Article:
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Jul 07

How I Got Hepatitis C (Probably)

So, if you read the last post then you’ll know how I discovered I had Hepatitis C, now I’d like to share with you how I think I got Hepatitis C.

Here in the UK, it seems that Hepatitis C is something pretty much reserved for intravenous drug users (IDUs) and people who have had blood transfusions prior to improved blood screening practises circa 1990. The UK Health Protection Agency in 2009 in their report entitled Hepatitis C in the UK had this to say:

“Estimates suggest that around 142,000 individuals aged 15-59 years were living with chronic hepatitis C (HCV) infection in England and Wales in 2003. In all countries the major risk factor for infection is injecting drug use.”

In the US the Centre For Disease Prevention reports:

“An estimated 3.2 million persons in the United States have chronic Hepatitis C virus infection. Most people do not know they are infected because they don’t look or feel sick. Some people are at increased risk for Hepatitis C, including current injection drug users (currently the most common way Hepatitis C virus is spread in the United States).”

So it would seem apparent that the greatest risk of getting Hepatitis C would be injecting drugs. For me, I have never (and would never) do this so I ruled this option out straightaway and also I have never had the need to have a blood transfusion.

After I had collected the results letter that showed I was Hep C positive I was of course worried and at this point and decided I ought to splash some cash and speak to someone properly qualified about this. As I was living in Thailand, where quality healthcare is really only available privately, I went to the best hospital in town to speak to the internationally qualified doctors there. I explained that I thought I had Hepatitis C to the Doctor whom then asked me three questions quite bluntly:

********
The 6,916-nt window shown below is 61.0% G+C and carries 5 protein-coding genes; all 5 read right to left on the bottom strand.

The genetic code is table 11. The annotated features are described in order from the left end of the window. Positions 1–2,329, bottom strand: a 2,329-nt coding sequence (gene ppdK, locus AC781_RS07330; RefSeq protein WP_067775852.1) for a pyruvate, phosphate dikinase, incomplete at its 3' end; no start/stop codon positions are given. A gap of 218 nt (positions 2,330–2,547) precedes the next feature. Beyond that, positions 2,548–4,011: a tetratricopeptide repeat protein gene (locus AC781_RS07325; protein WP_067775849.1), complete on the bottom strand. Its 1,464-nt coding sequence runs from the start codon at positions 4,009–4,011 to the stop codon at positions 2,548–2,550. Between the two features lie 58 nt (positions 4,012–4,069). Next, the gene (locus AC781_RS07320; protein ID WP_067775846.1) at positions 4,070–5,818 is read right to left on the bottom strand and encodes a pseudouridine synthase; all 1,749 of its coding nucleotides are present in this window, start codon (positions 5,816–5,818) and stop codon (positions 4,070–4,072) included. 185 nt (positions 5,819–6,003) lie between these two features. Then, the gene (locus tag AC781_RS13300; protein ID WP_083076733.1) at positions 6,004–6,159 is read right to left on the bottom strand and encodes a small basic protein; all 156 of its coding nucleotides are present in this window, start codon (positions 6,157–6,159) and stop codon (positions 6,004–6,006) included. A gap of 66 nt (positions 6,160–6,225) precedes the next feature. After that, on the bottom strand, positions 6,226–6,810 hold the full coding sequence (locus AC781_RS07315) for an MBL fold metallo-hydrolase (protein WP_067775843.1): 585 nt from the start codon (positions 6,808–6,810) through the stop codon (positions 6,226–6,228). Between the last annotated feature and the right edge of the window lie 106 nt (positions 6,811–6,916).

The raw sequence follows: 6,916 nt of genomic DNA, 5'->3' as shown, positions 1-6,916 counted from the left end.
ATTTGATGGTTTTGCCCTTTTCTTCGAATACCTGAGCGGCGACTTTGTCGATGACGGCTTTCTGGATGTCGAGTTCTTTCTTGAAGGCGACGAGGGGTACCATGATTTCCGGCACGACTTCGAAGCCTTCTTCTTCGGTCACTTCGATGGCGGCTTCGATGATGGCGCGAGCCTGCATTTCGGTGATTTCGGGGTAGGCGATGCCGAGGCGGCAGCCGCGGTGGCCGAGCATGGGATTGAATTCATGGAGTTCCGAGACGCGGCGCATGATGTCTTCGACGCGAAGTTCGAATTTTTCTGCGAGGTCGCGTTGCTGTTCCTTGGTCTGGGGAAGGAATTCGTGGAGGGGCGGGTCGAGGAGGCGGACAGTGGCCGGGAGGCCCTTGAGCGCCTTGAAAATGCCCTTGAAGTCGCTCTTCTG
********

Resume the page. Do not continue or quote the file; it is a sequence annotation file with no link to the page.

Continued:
“Have you ever injected drugs?”

“Have you ever had a blood tranfusion?”

“Do you have any tatoos or piercings?”

I answered negatively to all of these. He then asked me if I was gay (caught me off guard a little), which I am not. He then thought about this for a little longer and said:

“It is extremely unlikely for you to have Hepatitis C then!”

I then showed him the results slip which I had gotten from a different (cheaper) hospital which set him straight. We then went through various areas of my past medical history until we arrived at my dental history…. and then the penny began to drop for me.

Throughout my life I have suffered from poor dental health. Probably owing to my own carelessness over the years and this has led to me having to have many dental appointments over the years in a variety of private health clinics around the world as I have lived in a few different countries.

Whilst the UK has a decent health dental health care system I had unfortunately lost my place in it due to travelling abroad so much. This meant it had often been difficult for me to find a dental surgery in the UK with spare places open for me to get the required work that I needed at various points in time (we have had shortage of qualified dentists over recent years). I remember in 2007 needing a LOT of work doing on my teeth – I am talking extensive root canal treatment on multiple teeth/parts of the gum and I was unable to get this done quickly enough in the UK.

What I decided to do was to have the work done in Thailand where I had had work done before on my teeth satisfactorily and where I was headed anyway. I used to use a series of different private dental clinics located in the main tourist areas of Bangkok and I do remember having concerns about the conditons/procedures in the clinic(s) from time to time.